Experience Vinyl is a record club without the hassle of a monthly membership. The company presses interesting and rare releases every month, but you're under no obligation to buy them. These include a 500-disc limited edition of Eliott Smith's From a Basement on the Hill, a blue pressing of Leon Russell's self-titled LP, and a red vinyl pressing of Sly & the Family Stone's Fresh. Prices range from $25 to hundreds, depending on what you're buying.

Dusty Groove

Looking for cool and obscure records? Check out Dusty Groove, a Chicago-based store that was one of the first to sell vinyl online, selling its first records in April 1996. Dusty Groove feels like a local record store on the internet, because that's essentially what it is. Each day, tons of records are added to the homepage, along with some of the best descriptions you'll ever read on a shopping site—making it immediately clear that this is a store for music lovers by music lovers.


EIL looks like it hasn't been updated since the early 2000s, but the rare vinyl marketplace is still the only place you'll find some exclusive releases. With 250,000 different records in stock, the UK-based outlet is a great place to find rare European music that may never have made it stateside. “Yes, we know the design of our website looks a little bit dated to some, but others think its cool retro looks match the records we sell, and we focus our time on buying and selling mint condition records, not design," reads the EIL website.


The world's most popular online auction site is a decent place to find rare records, though you'll want to be specific in your search. Make sure you get photos of the record's condition before you buy. I prefer buying from actual stores, or from private sellers on Discogs, but sometimes eBay is the only (or the cheapest) place you can find something.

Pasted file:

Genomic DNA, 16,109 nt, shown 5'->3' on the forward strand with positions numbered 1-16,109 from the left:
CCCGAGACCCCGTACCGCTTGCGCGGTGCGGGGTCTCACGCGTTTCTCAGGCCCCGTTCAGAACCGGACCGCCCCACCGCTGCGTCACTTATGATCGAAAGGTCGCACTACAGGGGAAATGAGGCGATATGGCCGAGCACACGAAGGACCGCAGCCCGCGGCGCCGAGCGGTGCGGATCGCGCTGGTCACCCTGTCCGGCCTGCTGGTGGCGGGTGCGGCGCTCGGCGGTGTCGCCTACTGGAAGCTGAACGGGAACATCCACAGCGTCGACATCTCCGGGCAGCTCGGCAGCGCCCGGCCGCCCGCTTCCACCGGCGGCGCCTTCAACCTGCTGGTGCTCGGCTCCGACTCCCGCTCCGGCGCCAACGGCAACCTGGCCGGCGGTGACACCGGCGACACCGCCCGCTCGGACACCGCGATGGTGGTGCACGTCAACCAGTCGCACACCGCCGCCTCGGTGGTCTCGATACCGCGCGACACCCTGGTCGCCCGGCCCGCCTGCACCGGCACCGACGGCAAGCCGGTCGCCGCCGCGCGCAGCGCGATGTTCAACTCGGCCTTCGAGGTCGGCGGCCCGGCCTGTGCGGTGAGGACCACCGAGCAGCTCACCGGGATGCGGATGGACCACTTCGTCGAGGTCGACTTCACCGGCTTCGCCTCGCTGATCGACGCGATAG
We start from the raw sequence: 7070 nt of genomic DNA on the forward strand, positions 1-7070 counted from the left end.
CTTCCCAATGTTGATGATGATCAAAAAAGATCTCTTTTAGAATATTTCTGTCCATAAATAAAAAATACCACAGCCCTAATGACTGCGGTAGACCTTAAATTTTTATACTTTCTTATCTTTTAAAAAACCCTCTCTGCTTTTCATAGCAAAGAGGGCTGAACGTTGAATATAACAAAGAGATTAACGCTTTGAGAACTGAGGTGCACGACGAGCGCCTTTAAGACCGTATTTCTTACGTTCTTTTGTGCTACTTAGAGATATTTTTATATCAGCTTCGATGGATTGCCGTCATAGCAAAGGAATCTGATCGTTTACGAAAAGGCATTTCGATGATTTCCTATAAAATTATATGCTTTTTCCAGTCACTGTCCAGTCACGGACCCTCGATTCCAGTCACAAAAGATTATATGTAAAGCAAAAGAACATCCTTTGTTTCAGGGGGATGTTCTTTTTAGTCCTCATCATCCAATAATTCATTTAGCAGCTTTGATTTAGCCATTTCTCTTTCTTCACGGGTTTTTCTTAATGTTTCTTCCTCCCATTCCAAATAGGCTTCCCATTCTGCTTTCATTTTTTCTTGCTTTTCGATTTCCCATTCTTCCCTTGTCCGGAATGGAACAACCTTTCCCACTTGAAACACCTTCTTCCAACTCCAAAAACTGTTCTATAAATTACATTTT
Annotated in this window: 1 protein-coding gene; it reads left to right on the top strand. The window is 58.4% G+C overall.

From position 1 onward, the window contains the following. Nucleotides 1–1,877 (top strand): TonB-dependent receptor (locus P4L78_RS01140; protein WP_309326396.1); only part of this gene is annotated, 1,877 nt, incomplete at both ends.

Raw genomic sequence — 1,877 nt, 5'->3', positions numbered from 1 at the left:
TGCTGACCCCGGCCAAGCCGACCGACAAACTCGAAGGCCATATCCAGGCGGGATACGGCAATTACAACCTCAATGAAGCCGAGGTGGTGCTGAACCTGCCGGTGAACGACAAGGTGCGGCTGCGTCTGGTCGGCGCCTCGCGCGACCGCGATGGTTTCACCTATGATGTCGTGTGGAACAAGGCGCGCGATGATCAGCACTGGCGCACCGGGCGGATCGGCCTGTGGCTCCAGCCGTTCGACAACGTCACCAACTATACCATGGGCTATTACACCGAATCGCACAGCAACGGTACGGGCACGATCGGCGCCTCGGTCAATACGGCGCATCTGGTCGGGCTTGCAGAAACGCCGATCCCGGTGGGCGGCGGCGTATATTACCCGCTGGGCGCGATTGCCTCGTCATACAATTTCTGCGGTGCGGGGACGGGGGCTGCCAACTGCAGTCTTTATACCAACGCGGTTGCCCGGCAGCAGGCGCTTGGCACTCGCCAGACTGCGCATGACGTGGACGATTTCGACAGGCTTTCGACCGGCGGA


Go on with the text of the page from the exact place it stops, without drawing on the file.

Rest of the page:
Secretly Store

The Secretly Group consists of famed indie labels Secretly Canadian, Jagjaguwar, and Dead Oceans, which essentially means that if you like a modern indie band, there is a good shot they are on the label. The company's monthly record club costs $240 per year (you can divide it into cheaper six- and three-month increments), and it grants you access to limited-edition new releases from its artists. Angel Olsen's Big Time is the June 2022 release, in stunning pink and blue vinyl.

Amoeba Music

This is the website for the largest independent record store in the world, California's Amoeba Music. It's a great place to find mainstream stuff you can't buy directly from the artist, and it lets you shop in a way that gives a cut to an independent record store. It also has a pretty cool YouTube channel

Presto Music

If you're looking for Western Classical music on vinyl, Presto Music is a great place to start. The site has hundreds of options spanning multiple eras and styles, with everything from solo performances to full orchestras, operas, and soundtracks. 


Those hunting for modern obscurities and art music will appreciate this small digital retailer, which shares limited-edition releases from hand-selected musicians around the globe. You always get free MP3s with your records. It's a nice place to hear everything from jazz to electronic and instrumental folk music, the type of site Radiohead's Thom Yorke likes.